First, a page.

My Relation to No Relation
“Dick … Dick.”
“Is there a Dick ?” the barista shouts.
“We’ve got a grandé nonfat latté for - a Dick.”
Smirks. Snickering sounds. Throat clearing.
“Uh, uh … that would be me.”
Given the double-entendre awkwardness, you might ask - Why doesn’t he use a pseudonym at Starbucks?
But, as I will explain later, I stick with “Dick” out of the same sense of familial duty and respect that bound struggling writer and underwear heir Earnest Hemmingway to his given name. Earnest is the protagonist in No Relation, the second book to win a Leacock Medal (2015) for Toronto novelist and PR guy Terry Fallis.
In the book, Earnest suffers with a name that evokes that of the Nobel Laureate and thus invites unfortunate comparisons as well as suspicion and complication into his daily life. But the not-famous and double “m” Hemmingway dismisses suggestions that he shed his troublesome name. It came to him through his father, another Earnest Hemmingway and another eldest male in the line of underwear manufacturers. Earnest, our No Relation hero, is the fourth one and efficiently referred to as EH IV in business and family circles, but elsewhere he wears the yoke of confusion and comparison.
The book tells the intertwined story of Hemmingway’s effort to extinguish expectations that he will take over the family firm while also trying to shake off the ghost of Ernest M. Hemingway, the better known writer, whom lesser known Earnest - with an “a” - blames for his own writer’s block.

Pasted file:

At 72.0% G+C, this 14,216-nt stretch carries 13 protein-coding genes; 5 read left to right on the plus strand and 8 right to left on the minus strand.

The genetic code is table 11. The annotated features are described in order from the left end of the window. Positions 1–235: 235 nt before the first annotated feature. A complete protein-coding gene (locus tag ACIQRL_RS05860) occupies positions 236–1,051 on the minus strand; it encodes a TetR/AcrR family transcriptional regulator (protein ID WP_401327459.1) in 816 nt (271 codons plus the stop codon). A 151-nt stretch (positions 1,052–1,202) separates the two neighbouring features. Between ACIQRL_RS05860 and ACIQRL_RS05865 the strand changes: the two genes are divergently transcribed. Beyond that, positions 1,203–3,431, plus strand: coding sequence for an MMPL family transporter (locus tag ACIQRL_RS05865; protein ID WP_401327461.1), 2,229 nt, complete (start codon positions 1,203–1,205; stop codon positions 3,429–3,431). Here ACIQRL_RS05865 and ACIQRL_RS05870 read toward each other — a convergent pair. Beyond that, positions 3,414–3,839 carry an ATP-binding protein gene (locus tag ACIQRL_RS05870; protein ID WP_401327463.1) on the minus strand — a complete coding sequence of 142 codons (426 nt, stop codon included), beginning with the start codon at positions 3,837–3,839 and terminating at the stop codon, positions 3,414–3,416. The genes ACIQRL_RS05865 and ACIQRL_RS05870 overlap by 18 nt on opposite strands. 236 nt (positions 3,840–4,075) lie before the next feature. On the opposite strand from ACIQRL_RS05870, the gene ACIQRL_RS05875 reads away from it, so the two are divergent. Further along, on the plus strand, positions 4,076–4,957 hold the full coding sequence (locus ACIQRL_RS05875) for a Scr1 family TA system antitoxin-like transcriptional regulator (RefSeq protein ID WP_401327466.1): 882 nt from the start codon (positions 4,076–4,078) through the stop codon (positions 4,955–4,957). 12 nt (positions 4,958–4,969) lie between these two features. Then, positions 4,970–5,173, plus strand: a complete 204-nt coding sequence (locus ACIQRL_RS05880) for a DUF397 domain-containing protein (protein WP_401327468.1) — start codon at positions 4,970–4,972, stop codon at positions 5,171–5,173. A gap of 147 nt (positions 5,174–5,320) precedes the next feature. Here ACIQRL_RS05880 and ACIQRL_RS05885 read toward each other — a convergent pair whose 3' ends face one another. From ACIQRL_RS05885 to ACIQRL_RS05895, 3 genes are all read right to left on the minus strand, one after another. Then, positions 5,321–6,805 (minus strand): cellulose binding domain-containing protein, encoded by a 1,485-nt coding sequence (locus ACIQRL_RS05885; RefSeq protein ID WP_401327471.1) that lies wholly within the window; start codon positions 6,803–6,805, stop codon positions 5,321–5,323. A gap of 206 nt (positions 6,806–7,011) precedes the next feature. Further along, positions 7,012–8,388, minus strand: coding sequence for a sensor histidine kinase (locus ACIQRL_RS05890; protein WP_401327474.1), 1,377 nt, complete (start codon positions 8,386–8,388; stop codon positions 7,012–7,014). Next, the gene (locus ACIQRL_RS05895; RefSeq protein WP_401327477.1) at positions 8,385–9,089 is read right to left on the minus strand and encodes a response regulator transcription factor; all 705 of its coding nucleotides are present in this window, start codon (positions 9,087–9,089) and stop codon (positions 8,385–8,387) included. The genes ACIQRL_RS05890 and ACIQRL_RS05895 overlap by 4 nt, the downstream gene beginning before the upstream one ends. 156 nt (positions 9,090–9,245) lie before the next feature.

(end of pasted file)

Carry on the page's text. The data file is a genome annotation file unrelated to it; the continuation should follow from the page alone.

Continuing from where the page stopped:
The first thread encompasses Earnest’s more deserving, business-minded, but overlooked younger sister, and the latter story line prompts him to take a Michael Palin Hemingway Adventure tour in the hope of confronting and exorcising that famous-author ghost.
The double-barrelled journey carries the reader along, and Fallis sprinkles his usual self-deprecating, gentle humour throughout along with inoffensive, but quirky characters and some cremated remains.
Fallis employs lots of standard humour writing tools, but not in excess or in concentration, and it may be this orchestration of the parts that gives his work its broad appeal. He, for example, has a few similar-sounding episodes of slapstick like the bar fight in Key West, ejection from the DMV in New York, and the spilling of those ashes in Paris that seem nicely spaced to jolt the reader and break up the gentler, unhurried humour of the larger stories at play.
Interestingly, Terry Fallis, as expressed through Earnest and in his own talks, is not Hemingway’s greatest fan, finds terseness cold, and enjoys ameliorating words, explanatory dialogue, and clearly attributed quotes.
Rather than a fault, this inclination might be at least one reason books by Terry Fallis are so accessible and so darn popular.
Aside from the humour and easy read, No Relation can be seen as a reference for family relationships – I think it makes a good Father’s Day gift as the book spins around both father-son and father-daughter dynamics – and as Will Ferguson suggests it’s an exploration of the question of “Who are you really?”